Some actors push their virtuosic energy boldly across the proverbial footlights, as if demanding audience members to listen, all but grabbing them by the throats. Then there are others who hold their energy close in, necessitating any audience member who wishes to understand to draw close and pay very focused attention.
Richard Schiff is an actor of the latter camp. His performance in Hughie at the Shakespeare Theatre Company is a marvel of a study in classic American character acting.
Schiff’s portrayal of the small-time gambler will seem familiar to many even if you do not know Eugene O’Neill’s play. Schiff seems to access all his characters just under his skin, so there is a “branding” one feels when watching one of his performances, as I did recently on Broadway where I caught his work, in Glengarry Glen Ross.
Many of us lived with this actor in our living rooms for several seasons when, as Toby Ziegler, he and his team in the series West Wing convinced us that if they could just take over the oval office for real then America would recover its moral stature. My son grew up wanting to be Toby Ziegler, speechwriter to the president.
There is something deliciously satisfying about the way this actor communicates with gestures and his body every nuanced thought and emotion. His fingers rub and dig into the flesh of his forehead as the man gropes mentally for some new understanding. His teeth gnaw on the inside of his cheek in worry. His knees jerk when he’s coiled in anger or flap like windshield wipers when he’s restless.
In this play, Schiff uses all of this physical vocabulary to convey a portrait of a man struggling out of an alcoholic binge, who tries to come to terms with the loss of someone he discovered too late he had loved as a friend.
Eugene O’Neill wrote this one act around the same time he was working on his masterpiece Long Day’s Journey’s into Night. In Hughie, O’Neill used the smallest of canvases and only two characters on stage to depict a con artist and a hotel clerk who, in the shabbiest of hotel lobbies late one night, find themselves thrown together. The one, “Erie” Smith, is at the end of his rope and he begins to come apart at the seams as he spills his guts out to the Night Clerk.
The set and lighting, by Neil Patel and Ben Stanton, capture the ethos of a small hotel in mid-Manhattan during the 1920’s. There are minimalist touches, including a counter and behind it a wooden wall of key cubbies. Off to each side are anterooms, with furniture where no one sits and passages that lead, one assumes, to more corridors.
The Landsburgh Theatre stage has been flattened, and the paint on the set is so faded that the colors of the non-descript hotel lobby melt with the surrounding house into one long beige corridor. Anyone who has lived traveling from hotel room to hotel room on business will immediately recognize the atmosphere of Nowheresville. The one updated touch are the prints on the walls on each side of the stage that dissolve and, like Marley’s ghost, get replaced by video images, including Smith’s own face, from time to time. In this no man’s land, people become unmoored.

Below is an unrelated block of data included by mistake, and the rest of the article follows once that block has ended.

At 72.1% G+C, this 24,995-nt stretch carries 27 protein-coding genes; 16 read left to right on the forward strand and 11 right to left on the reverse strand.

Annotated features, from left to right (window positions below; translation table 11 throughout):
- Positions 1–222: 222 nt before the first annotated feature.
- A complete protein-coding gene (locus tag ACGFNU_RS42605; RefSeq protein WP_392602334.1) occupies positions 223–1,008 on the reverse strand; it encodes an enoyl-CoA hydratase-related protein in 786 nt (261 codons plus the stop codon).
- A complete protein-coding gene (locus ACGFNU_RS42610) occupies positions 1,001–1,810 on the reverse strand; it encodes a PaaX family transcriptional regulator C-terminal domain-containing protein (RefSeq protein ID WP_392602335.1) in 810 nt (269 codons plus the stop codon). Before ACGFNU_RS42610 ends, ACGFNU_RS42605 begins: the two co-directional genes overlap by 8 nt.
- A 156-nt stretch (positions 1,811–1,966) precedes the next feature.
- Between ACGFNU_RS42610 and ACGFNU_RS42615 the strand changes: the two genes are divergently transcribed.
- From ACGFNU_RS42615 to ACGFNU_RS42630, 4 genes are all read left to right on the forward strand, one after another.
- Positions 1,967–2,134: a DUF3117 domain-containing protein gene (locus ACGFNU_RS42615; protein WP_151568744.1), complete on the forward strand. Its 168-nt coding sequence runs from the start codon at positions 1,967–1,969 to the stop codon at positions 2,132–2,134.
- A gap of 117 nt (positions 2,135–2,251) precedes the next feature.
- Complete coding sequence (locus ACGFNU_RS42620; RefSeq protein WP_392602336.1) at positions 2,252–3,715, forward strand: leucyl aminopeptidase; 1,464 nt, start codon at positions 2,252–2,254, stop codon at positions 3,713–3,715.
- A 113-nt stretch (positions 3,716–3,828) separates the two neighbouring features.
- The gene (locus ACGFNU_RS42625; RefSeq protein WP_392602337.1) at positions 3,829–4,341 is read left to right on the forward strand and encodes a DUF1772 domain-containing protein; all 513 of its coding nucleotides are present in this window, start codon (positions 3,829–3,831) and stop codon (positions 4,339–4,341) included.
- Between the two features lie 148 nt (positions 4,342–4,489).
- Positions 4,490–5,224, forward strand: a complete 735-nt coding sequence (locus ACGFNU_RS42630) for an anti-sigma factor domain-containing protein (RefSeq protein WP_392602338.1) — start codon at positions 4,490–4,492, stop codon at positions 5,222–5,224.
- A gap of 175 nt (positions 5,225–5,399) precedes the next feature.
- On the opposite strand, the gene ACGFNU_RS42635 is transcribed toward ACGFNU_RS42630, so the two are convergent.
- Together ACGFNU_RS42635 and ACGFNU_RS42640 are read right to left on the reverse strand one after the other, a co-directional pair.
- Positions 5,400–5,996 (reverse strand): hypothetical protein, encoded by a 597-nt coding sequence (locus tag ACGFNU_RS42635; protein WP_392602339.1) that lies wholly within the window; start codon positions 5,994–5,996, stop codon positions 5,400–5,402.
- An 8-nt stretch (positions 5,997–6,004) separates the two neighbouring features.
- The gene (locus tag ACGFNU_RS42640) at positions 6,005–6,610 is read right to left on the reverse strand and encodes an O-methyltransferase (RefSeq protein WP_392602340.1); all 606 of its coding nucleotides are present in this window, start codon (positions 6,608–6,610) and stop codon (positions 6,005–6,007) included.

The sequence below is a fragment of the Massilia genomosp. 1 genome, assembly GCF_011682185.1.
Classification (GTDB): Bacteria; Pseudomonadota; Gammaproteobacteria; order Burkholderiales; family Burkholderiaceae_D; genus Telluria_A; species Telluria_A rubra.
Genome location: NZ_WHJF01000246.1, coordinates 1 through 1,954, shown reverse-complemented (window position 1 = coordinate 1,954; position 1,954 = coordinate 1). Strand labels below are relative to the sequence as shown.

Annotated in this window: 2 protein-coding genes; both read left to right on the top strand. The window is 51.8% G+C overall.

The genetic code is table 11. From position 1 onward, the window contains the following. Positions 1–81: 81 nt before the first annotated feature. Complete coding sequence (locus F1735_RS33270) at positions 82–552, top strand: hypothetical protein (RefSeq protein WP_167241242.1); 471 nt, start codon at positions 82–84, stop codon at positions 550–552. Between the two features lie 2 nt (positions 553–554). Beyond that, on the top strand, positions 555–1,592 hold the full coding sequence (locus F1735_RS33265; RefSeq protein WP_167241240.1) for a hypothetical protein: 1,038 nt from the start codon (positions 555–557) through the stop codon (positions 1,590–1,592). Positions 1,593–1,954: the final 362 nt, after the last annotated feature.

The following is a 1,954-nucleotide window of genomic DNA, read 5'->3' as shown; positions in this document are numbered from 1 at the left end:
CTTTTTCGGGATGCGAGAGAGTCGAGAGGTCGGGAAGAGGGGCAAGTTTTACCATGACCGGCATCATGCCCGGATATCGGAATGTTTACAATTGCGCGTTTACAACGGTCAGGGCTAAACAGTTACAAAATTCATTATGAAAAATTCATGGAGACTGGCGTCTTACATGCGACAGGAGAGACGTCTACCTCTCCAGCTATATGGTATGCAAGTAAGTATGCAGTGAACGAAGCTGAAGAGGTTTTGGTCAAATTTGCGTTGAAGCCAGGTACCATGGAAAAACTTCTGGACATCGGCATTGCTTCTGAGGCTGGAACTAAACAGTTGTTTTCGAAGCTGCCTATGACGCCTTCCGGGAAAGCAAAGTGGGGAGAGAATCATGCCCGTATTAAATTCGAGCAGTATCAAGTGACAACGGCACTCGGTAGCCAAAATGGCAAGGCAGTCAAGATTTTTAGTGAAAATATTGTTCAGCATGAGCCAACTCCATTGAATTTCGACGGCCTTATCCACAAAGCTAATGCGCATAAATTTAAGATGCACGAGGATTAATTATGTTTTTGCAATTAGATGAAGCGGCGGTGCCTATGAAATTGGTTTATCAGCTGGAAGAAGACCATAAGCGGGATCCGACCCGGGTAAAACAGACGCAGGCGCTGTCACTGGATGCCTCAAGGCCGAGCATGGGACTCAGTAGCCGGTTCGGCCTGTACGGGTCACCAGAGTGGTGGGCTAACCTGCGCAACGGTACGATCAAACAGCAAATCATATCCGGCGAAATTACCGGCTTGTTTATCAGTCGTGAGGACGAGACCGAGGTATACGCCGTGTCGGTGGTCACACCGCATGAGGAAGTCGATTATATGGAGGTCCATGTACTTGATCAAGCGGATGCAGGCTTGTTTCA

Everything about this show falls into this eerily subdued palette. When Schiff first enters in his beige, brimmed hat and his baggy summer suit, the cloth of the suit seems to flap around him, as if the suit doesn’t fit him. He’s literally drowning in something bigger than he can fill. With this one costume design, Catherine Zuber nailed the character.
As the Night Clerk, Randall Newsome plays well in counterpart with the hotel guest “Erie” Smith, whom he often refers to by his room number, “Number 492.” While Schiff as Smith squirms, his eyes darting here and there in agitation, Newsome stares, eyes wide open, with a smile of servitude plastered on his face and his hands folded modestly just below his naval or frozen on the counter at his station.
In this minimalist portrait and with almost no lines, Newsome is able to convey many comic moments (think Buster Keaton) and, at times, as when he moves out from behind his desk, a looming and ominous presence.
It is through a third character, one who never appears on stage but whose name features as the title of the play, that we come to the heart of the piece.
Hughie had been the Night Clerk, and Smith, traveling through this hotel in between his shady businesses looking for a big win, had found a “constant” in the man. Little by little, Smith had shared stories, elaborating here and there, and passing the time. The almost faceless service provider, the “sad sap” to be pitied and slightly despised, had grown to become, in some ways, the only home and family the drifter Smith had.
Closes March 17, 2013
Produced by Shakespeare Theatre Company
at the Lansburgh Theatre
450 7th Street NW
55 minutes without intermission
Tickets: $55 – $100
Tuesdays thru Sundays
Nobody has portrayed brokenness of character so well as O’Neill. The playwright knew how a hotel could expose man’s true emotional and moral nakedness. O’Neill was born in a hotel and then, as if creating a perfect theatrical arc in his own life, died in one, succumbing to the character flaws and ghosts that swept through his family like some kind of Greek tragedy. Loneliness, alcoholism, loss, and regrets were no strangers to him.
Director Doug Hughes has mined this fifty-minute play and faceted a true gem of a show. With actors Richard Schiff and Randall Newsome, the play’s truths shine through in an unflinching portrayal of our illusions and deepest longings.
Hughie by Eugene O’Neill . Directed by Doug Hughes . Featuring Richard Schiff and Randall Newsome . Production team: Set Designer: Neil Patel, Costume Designer: Catherine Zuber, Lighting Designer: Ben Stanton, Composer and Sound Designer David Van Tieghem. Assistant Director: Hunter Bird. Production Stage Manager James FitzSimmons,Assistant Stage Manager Hannah O’Neill. Produced by Shakespeare Theatre Company . Reviewed by Susan Galbraith.